Three Ex-Ahold Executives Charged with $700 Million Fraud | AccountingWEB

Three Ex-Ahold Executives Charged with $700 Million Fraud

Three former executives of Royal Ahold NV’s U.S. unit have been charged with fraud conspiracy for exaggerating earnings by more than $800 million, Bloomberg reported.

Michael Resnick, 42, former chief financial officer of the unit; Mark Kaiser, 47, ex-marketing manager; and William Carter, 43, a former vice president, were charged with a fraud conspiracy, Interim U.S. Attorney David Kelley said Tuesday.

"It was a cooking of the books fueled by the greed of the defendants," Kelley said at a press conference in Manhattan. "We’re taking a very broad look both up the ladder and down the ladder'' at the company.

Timothy Lee, 40, a former purchasing executive who has pleaded guilty to insider trading, is cooperating with prosecutors, as is Carter, Kelley said. Carter pleaded guilty to fraud yesterday. Lee pleaded on Friday.

Resnick and Kaiser are expected to enter a plea in federal court to charges including securities fraud, conspiracy to commit securities fraud and filing false statements to the U.S. Securities and Exchange Commission (SEC).

The charges culminate a yearlong investigation of how U.S. Foodservice handled the promotional fees food makers paid to the Ahold unit for prime shelf space.

The three-count indictment alleges that U.S. Foodservice inflated earnings by recording promotional allowances that hadn’t been earned as personal income. The maneuver allowed Kaiser and Resnick to double their salary in bonuses, Kelley said.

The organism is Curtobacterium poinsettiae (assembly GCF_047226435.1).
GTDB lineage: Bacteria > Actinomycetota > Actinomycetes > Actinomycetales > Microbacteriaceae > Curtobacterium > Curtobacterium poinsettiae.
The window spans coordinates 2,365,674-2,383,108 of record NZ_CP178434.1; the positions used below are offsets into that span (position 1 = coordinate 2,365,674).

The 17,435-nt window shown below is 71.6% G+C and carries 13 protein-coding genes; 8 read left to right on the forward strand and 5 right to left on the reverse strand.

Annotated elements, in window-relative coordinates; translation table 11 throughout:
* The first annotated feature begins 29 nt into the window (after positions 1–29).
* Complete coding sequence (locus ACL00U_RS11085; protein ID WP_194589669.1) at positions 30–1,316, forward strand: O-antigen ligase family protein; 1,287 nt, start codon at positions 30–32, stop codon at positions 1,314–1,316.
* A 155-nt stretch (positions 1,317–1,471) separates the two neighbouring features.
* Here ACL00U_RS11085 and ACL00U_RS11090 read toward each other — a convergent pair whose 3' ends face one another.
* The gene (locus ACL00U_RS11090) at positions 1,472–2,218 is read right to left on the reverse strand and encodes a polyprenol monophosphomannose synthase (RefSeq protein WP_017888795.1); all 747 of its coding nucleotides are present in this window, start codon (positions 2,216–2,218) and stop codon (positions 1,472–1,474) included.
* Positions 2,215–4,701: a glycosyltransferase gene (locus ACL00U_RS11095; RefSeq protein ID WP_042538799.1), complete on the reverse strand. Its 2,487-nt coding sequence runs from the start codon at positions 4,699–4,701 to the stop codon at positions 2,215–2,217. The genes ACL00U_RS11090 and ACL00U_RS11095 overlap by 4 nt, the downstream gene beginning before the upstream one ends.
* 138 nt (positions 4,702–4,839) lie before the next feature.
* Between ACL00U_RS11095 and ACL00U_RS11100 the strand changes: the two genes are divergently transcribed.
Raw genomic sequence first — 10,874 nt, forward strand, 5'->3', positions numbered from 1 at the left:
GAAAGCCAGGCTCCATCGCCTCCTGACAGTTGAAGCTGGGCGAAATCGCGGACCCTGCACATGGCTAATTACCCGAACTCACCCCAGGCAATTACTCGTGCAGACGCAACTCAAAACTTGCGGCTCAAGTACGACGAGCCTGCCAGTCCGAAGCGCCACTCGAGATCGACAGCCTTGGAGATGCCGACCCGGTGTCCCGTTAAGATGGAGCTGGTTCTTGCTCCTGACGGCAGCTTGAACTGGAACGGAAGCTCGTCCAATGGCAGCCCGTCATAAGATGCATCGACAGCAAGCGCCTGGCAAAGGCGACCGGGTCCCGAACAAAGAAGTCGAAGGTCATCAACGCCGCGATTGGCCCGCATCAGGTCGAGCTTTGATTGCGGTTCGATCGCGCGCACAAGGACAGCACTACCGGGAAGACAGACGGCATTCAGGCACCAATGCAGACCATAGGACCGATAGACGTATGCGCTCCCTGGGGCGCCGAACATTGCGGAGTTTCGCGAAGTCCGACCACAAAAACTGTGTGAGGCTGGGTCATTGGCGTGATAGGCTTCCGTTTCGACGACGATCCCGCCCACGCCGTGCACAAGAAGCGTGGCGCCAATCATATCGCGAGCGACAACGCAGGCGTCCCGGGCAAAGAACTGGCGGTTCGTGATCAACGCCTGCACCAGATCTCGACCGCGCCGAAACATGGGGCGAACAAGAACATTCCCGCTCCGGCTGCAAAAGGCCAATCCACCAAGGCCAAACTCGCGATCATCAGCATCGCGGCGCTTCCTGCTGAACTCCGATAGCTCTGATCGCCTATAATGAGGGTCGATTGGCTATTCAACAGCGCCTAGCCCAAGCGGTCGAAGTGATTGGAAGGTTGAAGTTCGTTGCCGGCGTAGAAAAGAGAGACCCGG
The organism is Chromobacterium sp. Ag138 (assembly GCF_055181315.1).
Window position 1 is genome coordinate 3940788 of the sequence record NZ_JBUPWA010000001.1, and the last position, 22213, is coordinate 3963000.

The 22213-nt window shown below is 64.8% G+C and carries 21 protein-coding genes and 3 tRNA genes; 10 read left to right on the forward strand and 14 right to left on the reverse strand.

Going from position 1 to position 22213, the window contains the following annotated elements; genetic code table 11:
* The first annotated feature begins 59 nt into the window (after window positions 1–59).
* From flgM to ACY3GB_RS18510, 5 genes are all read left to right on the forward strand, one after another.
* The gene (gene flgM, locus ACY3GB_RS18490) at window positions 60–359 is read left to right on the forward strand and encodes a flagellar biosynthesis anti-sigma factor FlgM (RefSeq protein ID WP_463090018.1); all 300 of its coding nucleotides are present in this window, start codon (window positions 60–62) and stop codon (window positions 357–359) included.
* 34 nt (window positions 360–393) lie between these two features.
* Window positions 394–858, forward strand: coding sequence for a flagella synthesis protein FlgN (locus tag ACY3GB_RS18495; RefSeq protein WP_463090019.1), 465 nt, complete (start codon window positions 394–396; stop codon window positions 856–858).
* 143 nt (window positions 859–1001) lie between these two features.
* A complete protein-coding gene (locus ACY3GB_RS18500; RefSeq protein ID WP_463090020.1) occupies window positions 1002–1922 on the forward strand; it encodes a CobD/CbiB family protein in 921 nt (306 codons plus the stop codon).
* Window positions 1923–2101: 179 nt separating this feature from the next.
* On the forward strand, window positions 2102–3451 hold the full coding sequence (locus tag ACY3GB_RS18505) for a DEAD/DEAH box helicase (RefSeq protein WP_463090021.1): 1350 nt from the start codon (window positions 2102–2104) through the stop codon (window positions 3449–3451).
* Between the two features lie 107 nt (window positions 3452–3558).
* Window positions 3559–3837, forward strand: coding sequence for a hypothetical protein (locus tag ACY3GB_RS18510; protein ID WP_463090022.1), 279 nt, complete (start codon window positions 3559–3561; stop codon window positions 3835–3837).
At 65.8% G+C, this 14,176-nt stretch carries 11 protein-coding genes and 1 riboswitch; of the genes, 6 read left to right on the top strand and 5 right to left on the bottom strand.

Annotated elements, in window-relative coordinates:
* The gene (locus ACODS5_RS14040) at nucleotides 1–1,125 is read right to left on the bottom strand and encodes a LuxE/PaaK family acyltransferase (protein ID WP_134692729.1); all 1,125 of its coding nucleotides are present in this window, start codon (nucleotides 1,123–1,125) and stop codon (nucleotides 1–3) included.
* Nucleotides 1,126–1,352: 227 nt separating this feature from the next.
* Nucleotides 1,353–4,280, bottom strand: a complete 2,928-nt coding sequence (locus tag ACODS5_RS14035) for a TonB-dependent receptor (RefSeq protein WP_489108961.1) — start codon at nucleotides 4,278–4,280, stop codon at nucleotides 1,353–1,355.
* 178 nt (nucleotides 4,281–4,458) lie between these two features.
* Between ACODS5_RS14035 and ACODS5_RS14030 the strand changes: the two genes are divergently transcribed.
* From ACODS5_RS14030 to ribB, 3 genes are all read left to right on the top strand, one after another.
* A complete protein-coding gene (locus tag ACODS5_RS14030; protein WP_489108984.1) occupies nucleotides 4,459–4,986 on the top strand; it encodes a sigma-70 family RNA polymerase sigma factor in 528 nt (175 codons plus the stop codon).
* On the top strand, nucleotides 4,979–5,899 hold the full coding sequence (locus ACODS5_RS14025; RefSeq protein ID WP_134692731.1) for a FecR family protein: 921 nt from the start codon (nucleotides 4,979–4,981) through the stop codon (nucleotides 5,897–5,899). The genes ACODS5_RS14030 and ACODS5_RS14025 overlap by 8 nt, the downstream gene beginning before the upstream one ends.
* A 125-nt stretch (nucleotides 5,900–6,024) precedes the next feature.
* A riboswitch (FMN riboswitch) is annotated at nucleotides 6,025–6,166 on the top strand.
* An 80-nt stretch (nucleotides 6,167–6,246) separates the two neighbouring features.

Kelley said the alleged fraud, which took place between 2000 and February 2003, involved having vendors write letters to verify the legitimacy of the promotional allowances. Secret letters on the side excused the originals.

Manufacturers give retailers rebates in exchange for sales on their brands or shelf space that sells more products. In 2000, Ahold bought U.S. Foodservice, which was involved in more than 125 contracts for promotional allowances by the end of 2002. Ahold owns Giant, Stop & Shop and other supermarket chains.

"They manipulated income, they accelerated income, and in some instances they just made it up," said Linda Thomsen, deputy enforcement director of the Securities and Exchange Commission.

Ahold acknowledged last year that it overstated profit by $1.2 billion over three years, because of fraud at U.S. Foodservice in particular. Ahold's restatement of its finances cost investors $6 billion, as shares fell roughly 60 percent.

Also yesterday, the SEC filed a civil suit against Resnick, Kaiser, Carter and Lee, alleging that they had committed accounting fraud. The SEC also sued Lee and another man, Ahold fish supplier Peter Marion, 53, for insider trading stemming from Lee's tip about Ahold's 2000 takeover of U.S. Foodservice. Marion, who was also charged criminally, allegedly earned $364,800 by buying U.S. Foodservice stock.

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